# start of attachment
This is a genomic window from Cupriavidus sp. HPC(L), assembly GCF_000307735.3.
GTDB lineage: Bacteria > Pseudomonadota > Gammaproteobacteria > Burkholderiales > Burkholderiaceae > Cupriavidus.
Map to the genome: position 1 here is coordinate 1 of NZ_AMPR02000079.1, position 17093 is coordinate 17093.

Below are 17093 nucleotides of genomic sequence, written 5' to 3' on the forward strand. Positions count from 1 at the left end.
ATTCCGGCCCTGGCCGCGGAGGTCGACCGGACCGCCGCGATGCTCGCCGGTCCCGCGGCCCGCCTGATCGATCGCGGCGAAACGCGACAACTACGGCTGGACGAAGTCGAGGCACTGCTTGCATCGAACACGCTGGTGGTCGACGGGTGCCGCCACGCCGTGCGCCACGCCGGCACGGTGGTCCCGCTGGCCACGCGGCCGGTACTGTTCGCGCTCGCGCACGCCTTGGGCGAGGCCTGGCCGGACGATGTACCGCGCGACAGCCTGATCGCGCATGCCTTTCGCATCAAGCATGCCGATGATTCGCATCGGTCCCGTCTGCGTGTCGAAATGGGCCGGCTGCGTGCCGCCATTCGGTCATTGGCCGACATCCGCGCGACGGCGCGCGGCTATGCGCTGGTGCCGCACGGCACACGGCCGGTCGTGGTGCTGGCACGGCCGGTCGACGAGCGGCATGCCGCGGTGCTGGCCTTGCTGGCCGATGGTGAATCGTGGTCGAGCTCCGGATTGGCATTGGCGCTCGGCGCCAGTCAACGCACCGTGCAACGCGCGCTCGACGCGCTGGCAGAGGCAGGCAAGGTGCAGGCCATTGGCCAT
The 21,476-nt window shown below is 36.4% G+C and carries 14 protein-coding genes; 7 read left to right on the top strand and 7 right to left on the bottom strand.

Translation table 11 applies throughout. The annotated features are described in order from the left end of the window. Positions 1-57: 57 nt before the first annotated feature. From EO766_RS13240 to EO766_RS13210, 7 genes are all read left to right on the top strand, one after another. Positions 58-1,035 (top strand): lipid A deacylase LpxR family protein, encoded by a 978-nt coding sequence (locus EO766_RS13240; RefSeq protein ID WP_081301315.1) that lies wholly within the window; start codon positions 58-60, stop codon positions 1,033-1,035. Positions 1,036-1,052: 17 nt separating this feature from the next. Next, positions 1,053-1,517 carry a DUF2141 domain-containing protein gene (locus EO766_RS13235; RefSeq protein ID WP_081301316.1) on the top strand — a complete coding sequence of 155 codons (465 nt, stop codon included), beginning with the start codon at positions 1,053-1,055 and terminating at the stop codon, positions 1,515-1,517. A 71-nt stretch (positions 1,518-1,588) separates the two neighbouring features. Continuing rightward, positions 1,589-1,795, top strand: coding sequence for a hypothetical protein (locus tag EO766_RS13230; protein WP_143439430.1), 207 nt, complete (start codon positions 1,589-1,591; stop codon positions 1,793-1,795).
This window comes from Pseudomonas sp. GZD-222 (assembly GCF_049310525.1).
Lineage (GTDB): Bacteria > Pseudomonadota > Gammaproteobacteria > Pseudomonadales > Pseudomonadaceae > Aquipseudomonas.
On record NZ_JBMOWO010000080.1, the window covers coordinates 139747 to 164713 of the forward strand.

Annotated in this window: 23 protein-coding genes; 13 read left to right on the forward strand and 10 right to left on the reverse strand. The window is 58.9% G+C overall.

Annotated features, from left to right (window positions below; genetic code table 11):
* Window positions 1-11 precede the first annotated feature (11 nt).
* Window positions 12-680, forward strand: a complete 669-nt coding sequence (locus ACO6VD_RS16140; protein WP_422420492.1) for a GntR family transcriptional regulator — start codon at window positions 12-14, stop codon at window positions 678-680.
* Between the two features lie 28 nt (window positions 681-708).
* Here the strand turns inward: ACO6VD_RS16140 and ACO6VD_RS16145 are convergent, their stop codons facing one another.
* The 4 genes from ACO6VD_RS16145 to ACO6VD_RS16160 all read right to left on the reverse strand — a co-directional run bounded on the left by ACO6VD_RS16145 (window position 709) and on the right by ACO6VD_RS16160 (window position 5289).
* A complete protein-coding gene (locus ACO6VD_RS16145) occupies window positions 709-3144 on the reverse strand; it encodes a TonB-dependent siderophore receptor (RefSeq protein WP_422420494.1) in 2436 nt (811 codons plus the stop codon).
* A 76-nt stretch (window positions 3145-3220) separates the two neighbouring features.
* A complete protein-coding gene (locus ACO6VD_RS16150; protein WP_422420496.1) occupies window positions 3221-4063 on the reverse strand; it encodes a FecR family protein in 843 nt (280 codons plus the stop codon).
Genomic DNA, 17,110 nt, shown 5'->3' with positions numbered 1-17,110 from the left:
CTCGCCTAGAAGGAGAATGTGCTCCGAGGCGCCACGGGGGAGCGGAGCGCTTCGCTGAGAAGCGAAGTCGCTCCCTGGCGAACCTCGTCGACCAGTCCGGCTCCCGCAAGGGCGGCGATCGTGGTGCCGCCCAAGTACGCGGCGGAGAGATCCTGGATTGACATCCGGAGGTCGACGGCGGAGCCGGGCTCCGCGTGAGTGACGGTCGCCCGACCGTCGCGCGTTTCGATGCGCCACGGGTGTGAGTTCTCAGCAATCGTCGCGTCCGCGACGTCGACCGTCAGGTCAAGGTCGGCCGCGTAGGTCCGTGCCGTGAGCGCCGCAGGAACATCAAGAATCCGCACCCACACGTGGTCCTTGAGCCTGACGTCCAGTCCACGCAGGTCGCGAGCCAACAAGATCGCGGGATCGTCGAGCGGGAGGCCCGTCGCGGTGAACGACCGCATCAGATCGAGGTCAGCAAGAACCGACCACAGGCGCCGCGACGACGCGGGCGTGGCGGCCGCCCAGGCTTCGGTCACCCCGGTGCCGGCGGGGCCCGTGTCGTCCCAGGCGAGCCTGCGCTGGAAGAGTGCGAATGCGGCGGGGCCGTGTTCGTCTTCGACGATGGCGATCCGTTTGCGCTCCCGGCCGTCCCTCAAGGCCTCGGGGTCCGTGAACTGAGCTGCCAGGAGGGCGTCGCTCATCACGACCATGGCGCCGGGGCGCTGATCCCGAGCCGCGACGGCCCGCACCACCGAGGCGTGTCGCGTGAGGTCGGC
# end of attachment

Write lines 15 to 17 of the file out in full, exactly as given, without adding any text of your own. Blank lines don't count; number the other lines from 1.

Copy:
* Between the two features lie 28 nt (window positions 681-708).
* Here the strand turns inward: ACO6VD_RS16140 and ACO6VD_RS16145 are convergent, their stop codons facing one another.
* The 4 genes from ACO6VD_RS16145 to ACO6VD_RS16160 all read right to left on the reverse strand — a co-directional run bounded on the left by ACO6VD_RS16145 (window position 709) and on the right by ACO6VD_RS16160 (window position 5289).